America’s longest war may be over, but the battle against misinformation lives on.
Now the U.S. government has been accused of leaving its K-9 allies behind in Kabul, leaving Americans outraged at the military’s alleged abandonment of its brave canine heroes. But new reporting has challenged this viral rumor, which appears to be America’s latest example of fake news.
The rumor began when American Humane published a statement accusing the U.S. government of abandoning 51 contracted military K-9s in their kennels at Kabul airport.
“I am devastated by reports that the American government is pulling out of Kabul and leaving behind brave U.S. military contract working dogs to be tortured and killed at the hand of our enemies,” American Humane’s president and CEO, Dr. Robin R. Ganzert, wrote. “These brave dogs do the same dangerous, lifesaving work as our military working dogs, and deserved a far better fate than the one to which they have been condemned.”
Our CEO @RobinGanzert condemns the Government's decision to leave military contract working dogs in #Afghanistan. We hope to change current legislation so this never happens again. She discusses further with @GingerKUSI: https://t.co/f0gkqlrEDF via @KUSINews #BattleBuddies
— American Humane (@AmericanHumane) September 1, 2021
This heartbreaking story quickly went viral, in part because of Ganzert’s own media interviews.
“I’m devasted tonight that the American government pulled out of Kabul, and left behind brave contracted working dogs,” Ganzert told KUSI News in San Diego, describing the horrible fate awaiting our “battle buddies” under the Taliban.
As Ganzert spoke, the channel broadcast pictures of empty kennels allegedly left behind by the U.S. military at Kabul airport. Those kennels, Ganzert explained, once held our brave canine soldiers, who were let loose to fend for themselves as the last U.S. planes left Kabul.
Other critics eagerly picked up on Ganzert’s comments, helping them spread across social media. There was only one problem. The story wasn’t entirely true.
As the misleading photos spread across social media, the Pentagon disputed this growing narrative. According to a defense department spokesman, U.S. military K-9s and their handlers have all been safely evacuated from Kabul. And those heartbreaking photos of empty kennels at Kabul airport? They belonged to a different rescue.
“Photos circulating online were animals under the care of the Kabul Small Animal Rescue, not dogs under our care,” Defense Department spokesperson John Kirby confirmed on Twitter.
Kabul Small Animal Rescue is indeed trying to evacuate dogs and cats from Kabul, but those animals are local pets — not trained K-9s abandoned by the U.S. military.
To correct erroneous reports, the U.S. Military did not leave any dogs in cages at Hamid Karzai International Airport, including the reported military working dogs. Photos circulating online were animals under the care of the Kabul Small Animal Rescue, not dogs under our care.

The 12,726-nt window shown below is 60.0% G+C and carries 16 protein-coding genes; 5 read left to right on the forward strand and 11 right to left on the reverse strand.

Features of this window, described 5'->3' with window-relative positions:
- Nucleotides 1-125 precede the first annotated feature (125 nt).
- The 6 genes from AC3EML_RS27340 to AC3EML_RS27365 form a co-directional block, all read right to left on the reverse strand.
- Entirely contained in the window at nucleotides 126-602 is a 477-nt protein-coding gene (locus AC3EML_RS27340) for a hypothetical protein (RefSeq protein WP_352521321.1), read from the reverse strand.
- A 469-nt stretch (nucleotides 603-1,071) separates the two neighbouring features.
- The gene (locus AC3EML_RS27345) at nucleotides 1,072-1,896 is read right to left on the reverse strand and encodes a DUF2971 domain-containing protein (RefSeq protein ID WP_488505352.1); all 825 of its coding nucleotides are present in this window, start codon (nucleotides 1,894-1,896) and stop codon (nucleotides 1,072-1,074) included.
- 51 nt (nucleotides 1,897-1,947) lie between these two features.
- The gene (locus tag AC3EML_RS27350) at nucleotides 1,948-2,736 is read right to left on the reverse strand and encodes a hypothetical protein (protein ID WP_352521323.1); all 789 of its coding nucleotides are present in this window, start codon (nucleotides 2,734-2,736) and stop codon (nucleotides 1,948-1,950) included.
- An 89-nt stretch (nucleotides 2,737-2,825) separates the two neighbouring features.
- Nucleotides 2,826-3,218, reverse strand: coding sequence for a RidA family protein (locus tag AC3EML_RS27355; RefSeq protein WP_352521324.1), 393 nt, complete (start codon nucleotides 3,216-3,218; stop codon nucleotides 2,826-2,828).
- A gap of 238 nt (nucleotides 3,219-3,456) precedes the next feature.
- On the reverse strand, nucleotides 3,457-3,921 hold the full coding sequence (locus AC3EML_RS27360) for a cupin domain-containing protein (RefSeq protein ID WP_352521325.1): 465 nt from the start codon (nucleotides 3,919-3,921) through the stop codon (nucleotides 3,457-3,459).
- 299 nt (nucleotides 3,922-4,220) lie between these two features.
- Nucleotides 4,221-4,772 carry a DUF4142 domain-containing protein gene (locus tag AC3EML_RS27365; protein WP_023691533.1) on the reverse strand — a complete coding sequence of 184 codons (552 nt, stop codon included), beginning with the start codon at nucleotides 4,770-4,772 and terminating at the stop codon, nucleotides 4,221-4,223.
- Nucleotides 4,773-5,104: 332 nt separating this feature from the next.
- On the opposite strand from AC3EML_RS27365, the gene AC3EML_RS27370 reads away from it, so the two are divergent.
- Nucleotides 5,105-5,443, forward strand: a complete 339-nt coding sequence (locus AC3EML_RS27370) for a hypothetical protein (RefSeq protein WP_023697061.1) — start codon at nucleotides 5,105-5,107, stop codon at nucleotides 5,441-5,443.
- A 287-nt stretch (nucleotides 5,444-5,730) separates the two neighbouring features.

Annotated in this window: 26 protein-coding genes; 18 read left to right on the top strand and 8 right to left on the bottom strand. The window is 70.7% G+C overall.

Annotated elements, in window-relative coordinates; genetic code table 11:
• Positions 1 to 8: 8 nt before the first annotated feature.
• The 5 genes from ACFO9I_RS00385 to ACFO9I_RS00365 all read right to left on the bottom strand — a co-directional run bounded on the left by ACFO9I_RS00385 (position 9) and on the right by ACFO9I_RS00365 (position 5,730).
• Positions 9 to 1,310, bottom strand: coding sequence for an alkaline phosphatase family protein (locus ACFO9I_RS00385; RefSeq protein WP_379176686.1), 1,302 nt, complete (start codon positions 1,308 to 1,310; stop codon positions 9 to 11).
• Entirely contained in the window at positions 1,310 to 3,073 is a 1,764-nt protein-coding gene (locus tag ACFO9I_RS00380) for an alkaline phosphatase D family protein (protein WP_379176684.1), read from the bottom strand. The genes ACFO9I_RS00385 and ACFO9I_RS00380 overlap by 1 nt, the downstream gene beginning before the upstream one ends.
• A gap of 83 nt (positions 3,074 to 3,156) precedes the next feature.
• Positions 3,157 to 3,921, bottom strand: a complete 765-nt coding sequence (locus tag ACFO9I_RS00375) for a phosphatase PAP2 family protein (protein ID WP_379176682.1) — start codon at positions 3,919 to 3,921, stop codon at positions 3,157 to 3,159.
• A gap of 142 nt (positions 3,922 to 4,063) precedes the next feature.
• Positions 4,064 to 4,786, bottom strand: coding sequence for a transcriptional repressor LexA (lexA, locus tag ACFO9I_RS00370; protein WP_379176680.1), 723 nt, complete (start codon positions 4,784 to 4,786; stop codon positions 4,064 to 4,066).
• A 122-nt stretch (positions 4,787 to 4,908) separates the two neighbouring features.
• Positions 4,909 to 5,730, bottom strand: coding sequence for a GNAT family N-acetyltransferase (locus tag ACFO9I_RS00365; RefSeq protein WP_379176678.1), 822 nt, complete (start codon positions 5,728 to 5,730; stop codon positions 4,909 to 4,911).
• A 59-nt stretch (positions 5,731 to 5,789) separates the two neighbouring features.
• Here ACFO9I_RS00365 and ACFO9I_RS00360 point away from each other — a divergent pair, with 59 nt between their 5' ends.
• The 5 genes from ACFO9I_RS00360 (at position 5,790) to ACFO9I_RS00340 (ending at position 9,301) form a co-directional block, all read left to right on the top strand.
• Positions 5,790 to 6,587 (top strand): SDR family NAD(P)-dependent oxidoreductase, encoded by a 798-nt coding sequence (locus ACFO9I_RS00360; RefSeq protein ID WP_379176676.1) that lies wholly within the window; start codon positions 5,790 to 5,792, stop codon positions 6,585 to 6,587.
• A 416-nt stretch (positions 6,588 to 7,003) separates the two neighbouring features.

— John Kirby (@PentagonPresSec) August 31, 2021
Fact-checking website Snopes also found American Humane’s claim to be false, but the non-profit is standing by its original statement.
“We stand by our original statement condemning the government for leaving contract working dogs behind,” American Humane’s communications director, Laura Sheehan, wrote in an email to the Animal Rescue Site. “We had several reports from military personnel on the ground that contract working dogs were on-site at the airport and were not afforded the opportunity to travel in cargo.”
Unfortunately, this doesn’t change the heartbreaking fact that Kabul Small Animal Rescue is still trying to evacuate animals from a country now controlled by the Taliban. KSAR founder Charlotte Maxwell-Jones has refused to leave Afghanistan until her staff, their family, and the 250 dogs and cats in her care are safe.
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As Maxwell-Jones explained to The Washington Post, KSAR’s rescued dogs – which do include some former working dogs – were indeed set free from their kennels as the Taliban seized Kabul airport.
However, the dogs weren’t “abandoned” as much as they were “seized from me and released,” said Maxwell-Jones, who recalled U.S. soldiers being kind and gentle with her precious cargo.
We've been struggling with misinformation and over-politicized media since this evacuation effort started, and are…
The Tennessee native believes she will be able to find the dogs, who weren’t able to fly to the U.S. because they didn’t meet the CDC’s stringent vaccine requirements. The SPCA, which just released an urgent statement on KSAR’s behalf, is seeking an emergency exception in this case, which would allow Maxwell-Jones to evacuate the animals on the next charter flight.
Charlotte here! I want to apologize for the quiet social media. We are busy making plans, checking them twice, sorting…
“There’s a decent chance that most of them are alive,” Maxwell-Jones told Stars and Stripes of the dogs, describing her hope of recovering the lost rescues and flying them to safety on a charter plane.
Follow Kabul Small Animal Rescue on Facebook for updates to this quickly moving story.
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